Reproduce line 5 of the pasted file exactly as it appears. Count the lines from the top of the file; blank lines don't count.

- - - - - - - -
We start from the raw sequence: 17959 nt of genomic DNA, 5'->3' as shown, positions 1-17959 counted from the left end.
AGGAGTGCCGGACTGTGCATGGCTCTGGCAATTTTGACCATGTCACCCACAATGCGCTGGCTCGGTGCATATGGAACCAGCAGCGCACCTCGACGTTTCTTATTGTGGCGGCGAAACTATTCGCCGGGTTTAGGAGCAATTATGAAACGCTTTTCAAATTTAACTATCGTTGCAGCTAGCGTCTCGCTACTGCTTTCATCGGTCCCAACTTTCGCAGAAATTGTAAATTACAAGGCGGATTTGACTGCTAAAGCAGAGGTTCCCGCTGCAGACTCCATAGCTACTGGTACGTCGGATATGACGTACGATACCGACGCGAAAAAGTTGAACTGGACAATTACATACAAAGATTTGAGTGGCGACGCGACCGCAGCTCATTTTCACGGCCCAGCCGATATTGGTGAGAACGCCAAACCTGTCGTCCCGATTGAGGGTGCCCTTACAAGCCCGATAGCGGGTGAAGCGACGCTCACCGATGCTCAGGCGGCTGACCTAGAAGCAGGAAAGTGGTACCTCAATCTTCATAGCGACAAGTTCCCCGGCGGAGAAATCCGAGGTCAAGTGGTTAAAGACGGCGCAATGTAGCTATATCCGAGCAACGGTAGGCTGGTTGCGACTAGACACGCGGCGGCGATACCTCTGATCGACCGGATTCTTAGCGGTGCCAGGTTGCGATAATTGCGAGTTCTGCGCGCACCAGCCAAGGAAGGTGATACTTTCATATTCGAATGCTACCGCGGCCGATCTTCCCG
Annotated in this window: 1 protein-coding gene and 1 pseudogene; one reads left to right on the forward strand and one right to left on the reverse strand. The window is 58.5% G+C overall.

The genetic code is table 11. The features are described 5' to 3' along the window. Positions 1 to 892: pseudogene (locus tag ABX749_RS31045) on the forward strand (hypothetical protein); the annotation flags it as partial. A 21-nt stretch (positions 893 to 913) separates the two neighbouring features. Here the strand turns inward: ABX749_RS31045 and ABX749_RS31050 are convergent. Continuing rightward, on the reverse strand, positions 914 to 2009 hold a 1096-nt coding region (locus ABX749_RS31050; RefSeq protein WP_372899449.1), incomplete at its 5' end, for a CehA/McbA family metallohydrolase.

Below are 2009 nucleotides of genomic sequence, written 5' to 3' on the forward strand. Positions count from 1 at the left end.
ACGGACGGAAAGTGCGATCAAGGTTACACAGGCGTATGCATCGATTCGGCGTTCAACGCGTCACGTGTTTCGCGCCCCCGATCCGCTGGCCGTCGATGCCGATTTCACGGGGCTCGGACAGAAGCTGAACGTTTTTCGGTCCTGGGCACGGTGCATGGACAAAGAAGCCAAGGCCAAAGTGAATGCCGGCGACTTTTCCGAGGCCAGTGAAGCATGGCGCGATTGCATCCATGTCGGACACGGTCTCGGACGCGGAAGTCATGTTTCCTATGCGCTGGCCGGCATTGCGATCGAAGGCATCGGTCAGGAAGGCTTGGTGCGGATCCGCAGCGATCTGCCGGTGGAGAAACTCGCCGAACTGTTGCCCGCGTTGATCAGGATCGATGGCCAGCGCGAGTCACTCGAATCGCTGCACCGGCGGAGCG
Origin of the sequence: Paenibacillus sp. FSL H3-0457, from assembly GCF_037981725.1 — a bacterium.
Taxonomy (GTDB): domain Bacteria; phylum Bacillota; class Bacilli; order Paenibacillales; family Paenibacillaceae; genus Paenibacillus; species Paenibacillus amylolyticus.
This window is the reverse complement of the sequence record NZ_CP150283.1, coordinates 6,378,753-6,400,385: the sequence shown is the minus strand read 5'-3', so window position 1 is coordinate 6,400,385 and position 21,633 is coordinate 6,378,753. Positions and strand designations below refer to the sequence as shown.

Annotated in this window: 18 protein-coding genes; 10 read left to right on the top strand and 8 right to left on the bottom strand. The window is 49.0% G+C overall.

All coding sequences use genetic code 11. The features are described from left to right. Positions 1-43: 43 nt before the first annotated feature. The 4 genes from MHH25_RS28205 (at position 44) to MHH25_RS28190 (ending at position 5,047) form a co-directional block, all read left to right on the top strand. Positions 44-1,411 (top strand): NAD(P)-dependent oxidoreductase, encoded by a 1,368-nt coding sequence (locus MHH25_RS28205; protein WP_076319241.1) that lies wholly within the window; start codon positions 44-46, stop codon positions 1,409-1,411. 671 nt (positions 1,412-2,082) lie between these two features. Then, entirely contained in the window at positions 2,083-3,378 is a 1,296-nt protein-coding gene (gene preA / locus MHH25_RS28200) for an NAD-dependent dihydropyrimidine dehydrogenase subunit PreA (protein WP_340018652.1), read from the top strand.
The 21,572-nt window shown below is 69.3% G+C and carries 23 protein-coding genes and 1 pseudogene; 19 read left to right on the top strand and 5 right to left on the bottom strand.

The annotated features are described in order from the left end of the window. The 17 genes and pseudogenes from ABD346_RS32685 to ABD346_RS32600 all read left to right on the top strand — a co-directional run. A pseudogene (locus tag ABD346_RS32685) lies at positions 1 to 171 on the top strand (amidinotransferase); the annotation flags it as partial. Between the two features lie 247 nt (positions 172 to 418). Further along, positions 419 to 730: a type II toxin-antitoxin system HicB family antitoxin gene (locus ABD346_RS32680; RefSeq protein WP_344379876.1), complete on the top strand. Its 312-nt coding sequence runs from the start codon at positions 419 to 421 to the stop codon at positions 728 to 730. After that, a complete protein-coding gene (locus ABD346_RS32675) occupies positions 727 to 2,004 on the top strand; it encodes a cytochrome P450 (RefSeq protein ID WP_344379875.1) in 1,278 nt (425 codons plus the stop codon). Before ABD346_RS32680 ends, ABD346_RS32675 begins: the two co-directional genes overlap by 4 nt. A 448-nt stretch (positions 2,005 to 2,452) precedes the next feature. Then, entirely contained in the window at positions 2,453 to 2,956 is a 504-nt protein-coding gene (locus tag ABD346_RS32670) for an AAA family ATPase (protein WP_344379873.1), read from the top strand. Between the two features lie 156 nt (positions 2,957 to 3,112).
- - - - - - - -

Below are 2009 nucleotides of genomic sequence, written 5' to 3' on the forward strand. Positions count from 1 at the left end.